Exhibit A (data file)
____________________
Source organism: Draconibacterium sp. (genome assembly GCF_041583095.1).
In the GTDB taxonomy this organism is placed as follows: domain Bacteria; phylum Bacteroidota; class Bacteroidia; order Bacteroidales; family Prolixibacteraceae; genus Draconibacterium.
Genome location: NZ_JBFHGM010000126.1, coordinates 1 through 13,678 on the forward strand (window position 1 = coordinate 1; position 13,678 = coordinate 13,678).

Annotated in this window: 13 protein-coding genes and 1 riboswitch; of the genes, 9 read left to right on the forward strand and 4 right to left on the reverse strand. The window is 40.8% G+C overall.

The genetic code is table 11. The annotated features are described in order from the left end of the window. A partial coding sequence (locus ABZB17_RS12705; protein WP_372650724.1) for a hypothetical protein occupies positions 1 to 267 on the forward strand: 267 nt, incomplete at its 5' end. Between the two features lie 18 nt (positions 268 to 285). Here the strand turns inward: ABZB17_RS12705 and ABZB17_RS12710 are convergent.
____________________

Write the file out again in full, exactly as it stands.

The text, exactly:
Source organism: Draconibacterium sp. (genome assembly GCF_041583095.1).
In the GTDB taxonomy this organism is placed as follows: domain Bacteria; phylum Bacteroidota; class Bacteroidia; order Bacteroidales; family Prolixibacteraceae; genus Draconibacterium.
Genome location: NZ_JBFHGM010000126.1, coordinates 1 through 13,678 on the forward strand (window position 1 = coordinate 1; position 13,678 = coordinate 13,678).

Annotated in this window: 13 protein-coding genes and 1 riboswitch; of the genes, 9 read left to right on the forward strand and 4 right to left on the reverse strand. The window is 40.8% G+C overall.

The genetic code is table 11. The annotated features are described in order from the left end of the window. A partial coding sequence (locus ABZB17_RS12705; protein WP_372650724.1) for a hypothetical protein occupies positions 1 to 267 on the forward strand: 267 nt, incomplete at its 5' end. Between the two features lie 18 nt (positions 268 to 285). Here the strand turns inward: ABZB17_RS12705 and ABZB17_RS12710 are convergent.